Saturday, December 1st proved to be a glorious day. With a threat of storms beginning in the evening and continuing on into Sunday we headed out midday for our weekly adventure in the Cascade Mountains. Bobby and I have been anxiously waiting to try out the new Tubbs Snowshoes we purchased in September from www.backcountry.com This is a great site for purchasing outdoor gear at a low cost. The snowshoes can also be found on Amazon.
We decided that it would be best to try an easy and shorter trail for this first outing considering I haven’t snowshoed since the winter of 2008 and Bobby has never snowshoed before. We found a great guidebook for finding snowshoeing trails at REI entitled Snowshoe Routes Washington, Second Edition, by Dan A. Nelson. However, I made the mistake of letting Bobby choose the route and didn’t learn until after that the trail originally chosen was actually rated as “Most Difficult” by the guidebook. The trail to Source Lake in Snoqualmie Pass is five miles long with a 1000 foot elevation gain with an estimated time duration of five hours.
Our day did not start off well as we began by accidentally following a group who we thought were on the trail and soon learned that they were actually Search and Rescue training groups who were on no trail at all. Using our maps app we trekked through the woods until finally making our way back to a trail.
It wasn’t the trail we had intended to take but was actually the Summer Trail to Snow Lake. We learned upon returning home that the trail we took was eight miles long with 1600 feet in elevation gain. Due to the extra length and elevation gain it was taking us longer than anticipated to complete the route. We had a late start and with dusk quickly approaching as well as the anticipated winter storm, not to mention the rather large blisters that had taken up residence upon my heels had us turning around a half mile short of the lake. We reached the apex of our hike on a shoulder of a ridge between Chair Peak and Snoqualmie Mountain where we were afforded a spectacular view of Snow Lake below.
Turning around proved wise as the precipitation began as we descended the mountain and returned to the car. All told we went seven miles and reached the highest point on the trail.
We were initially nervous about letting Latigo off-leash due to the steep slopes covered with snow but after Latigo managed to entangle himself twice around Bobby’s legs resulting in Bobby falling over multiple times we decided it would be safer if he went off-leash. He did well, sticking primarily to the trail, and it was clear that we were all better off with him running at his own pace.
A new and unanticipated difficulty in planning our winter outings is the threat of avalanches. Being originally from Minnesota when heading out for the day we never had to worry about them! As winter has begun to settle in above 3000 feet here in the Cascades we thought it was high time we learn a little something about how to identify and avoid problem areas. Living where we do, only two blocks from the REI Flagship store we have a myriad of classes offered with general regularity at our disposal. They were offering an hour and a half course on Avalanche Awareness and we thought it a good place to begin our education.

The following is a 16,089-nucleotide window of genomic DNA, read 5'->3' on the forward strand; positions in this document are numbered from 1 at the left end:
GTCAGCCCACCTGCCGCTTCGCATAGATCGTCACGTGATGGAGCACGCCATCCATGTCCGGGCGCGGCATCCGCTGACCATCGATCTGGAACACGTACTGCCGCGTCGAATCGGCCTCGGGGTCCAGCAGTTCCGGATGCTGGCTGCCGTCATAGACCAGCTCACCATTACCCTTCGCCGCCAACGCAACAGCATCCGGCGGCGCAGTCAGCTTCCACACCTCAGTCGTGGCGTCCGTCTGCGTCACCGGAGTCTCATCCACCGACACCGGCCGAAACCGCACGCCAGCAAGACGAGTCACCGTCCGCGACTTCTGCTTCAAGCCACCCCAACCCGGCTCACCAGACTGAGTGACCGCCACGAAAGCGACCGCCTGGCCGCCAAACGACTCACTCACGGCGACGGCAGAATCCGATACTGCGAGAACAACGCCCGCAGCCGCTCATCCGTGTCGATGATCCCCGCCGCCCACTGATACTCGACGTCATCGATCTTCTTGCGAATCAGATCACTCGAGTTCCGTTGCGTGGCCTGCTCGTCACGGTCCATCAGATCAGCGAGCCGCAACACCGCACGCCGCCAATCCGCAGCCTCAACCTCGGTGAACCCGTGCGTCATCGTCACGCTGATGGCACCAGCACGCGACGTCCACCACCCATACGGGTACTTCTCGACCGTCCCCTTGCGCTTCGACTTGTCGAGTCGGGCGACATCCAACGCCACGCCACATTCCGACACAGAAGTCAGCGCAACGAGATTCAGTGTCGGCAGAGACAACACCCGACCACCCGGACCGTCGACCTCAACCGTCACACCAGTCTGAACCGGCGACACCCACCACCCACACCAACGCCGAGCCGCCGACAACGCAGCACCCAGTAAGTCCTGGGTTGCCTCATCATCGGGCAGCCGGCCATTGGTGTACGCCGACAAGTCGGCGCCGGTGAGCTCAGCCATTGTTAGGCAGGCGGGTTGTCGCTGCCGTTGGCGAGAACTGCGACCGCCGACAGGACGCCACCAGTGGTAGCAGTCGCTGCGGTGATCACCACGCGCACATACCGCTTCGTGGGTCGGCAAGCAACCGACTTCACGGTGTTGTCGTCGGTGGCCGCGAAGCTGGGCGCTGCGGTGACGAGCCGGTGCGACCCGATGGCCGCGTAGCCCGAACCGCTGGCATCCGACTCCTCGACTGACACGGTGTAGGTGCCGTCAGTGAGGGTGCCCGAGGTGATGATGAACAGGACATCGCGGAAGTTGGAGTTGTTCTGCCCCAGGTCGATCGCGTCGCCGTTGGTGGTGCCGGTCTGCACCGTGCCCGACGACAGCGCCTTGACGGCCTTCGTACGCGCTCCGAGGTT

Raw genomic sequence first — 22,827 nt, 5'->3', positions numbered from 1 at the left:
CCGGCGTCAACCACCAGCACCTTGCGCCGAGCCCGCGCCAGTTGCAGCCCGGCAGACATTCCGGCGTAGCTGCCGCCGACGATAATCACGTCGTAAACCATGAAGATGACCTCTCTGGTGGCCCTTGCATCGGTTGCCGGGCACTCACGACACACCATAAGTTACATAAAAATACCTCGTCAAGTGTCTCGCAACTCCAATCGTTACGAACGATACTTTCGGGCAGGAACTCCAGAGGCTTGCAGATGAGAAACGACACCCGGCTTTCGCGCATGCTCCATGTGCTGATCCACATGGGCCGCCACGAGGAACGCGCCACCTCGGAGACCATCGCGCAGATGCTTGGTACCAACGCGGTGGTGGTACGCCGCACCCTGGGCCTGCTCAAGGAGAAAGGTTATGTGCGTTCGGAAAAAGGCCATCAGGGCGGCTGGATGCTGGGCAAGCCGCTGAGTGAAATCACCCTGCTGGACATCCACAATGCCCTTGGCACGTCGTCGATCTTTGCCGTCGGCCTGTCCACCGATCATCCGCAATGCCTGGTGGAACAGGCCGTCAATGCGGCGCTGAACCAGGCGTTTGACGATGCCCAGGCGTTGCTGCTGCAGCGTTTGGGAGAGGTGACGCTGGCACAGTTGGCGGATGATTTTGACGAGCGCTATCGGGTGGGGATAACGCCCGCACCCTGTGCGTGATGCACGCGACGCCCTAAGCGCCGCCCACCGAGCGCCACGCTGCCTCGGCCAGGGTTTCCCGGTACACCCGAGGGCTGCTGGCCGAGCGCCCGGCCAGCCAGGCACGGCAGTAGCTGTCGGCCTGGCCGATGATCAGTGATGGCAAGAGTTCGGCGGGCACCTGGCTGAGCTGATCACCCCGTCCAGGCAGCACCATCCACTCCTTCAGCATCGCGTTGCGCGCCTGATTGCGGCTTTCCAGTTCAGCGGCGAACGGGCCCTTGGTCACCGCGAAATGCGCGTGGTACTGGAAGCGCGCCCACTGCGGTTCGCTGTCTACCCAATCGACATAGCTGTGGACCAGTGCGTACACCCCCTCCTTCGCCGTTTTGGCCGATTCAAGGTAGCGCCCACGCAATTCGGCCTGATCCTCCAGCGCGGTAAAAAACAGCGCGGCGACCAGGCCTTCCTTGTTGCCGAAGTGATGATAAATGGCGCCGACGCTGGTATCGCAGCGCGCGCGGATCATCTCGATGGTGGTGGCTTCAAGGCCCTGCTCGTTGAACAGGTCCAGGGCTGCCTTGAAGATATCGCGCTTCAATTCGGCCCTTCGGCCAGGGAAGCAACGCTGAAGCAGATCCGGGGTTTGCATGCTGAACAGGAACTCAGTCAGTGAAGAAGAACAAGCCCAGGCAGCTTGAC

The speaker was from the Northwest Weather and Avalanche Center (NWAC). The instructor quickly informed the group that the hour and a half was barely enough time to scratch the surface and that a beginners course in avalanche safety takes 24 hours. We learned some of the bare bones basics, hopefully enough to keep us safe from harms way.
We quickly learned that that short hour and a half course wasn’t even close to enough to teach us what we need to know to truly be educated and smart on the trail. We learned, after returning home, that we had taken the wrong trail. We used the summer trail rather than taking the long way around and the result was that we were trekking through numerous and dangerous avalanche chutes. Luckily, it was early in the season and there wasn’t much snow. We did check the avalanche threat level at the NWCA website before heading out for the day and learned that the avalanche warnings were “considerable” above 6000 feet and “low” to “moderate” below that. We did see obvious signs of small avalanches that had occurred and should’ve been smarter and turned around when we did but we pressed on. We were surprised to be joined by multiple groups on the same trail, many of whom weren’t wearing snowshoes or gators! We truly believe that it was too early in the year for any real threat or danger but next time, we will definitely be more cautious and aware of the dangers that surround us.
Our snowshoes performed remarkably well on the journey. We chose these particular snowshoes for several reasons. Bobby wanted to have snowshoes that would allow for use on steeper slopes and had crampons built-in. They also allow for use with snowboard boots and Bobby has grandiose ideas of snowshoeing up a mountain and snowboarding down. My favorite design feature is the 19-degree heel lift that came in very handy on steeper slopes and relieved the strain on my heels where those pesky blisters had developed. We were not disappointed in the least with our chosen purchase!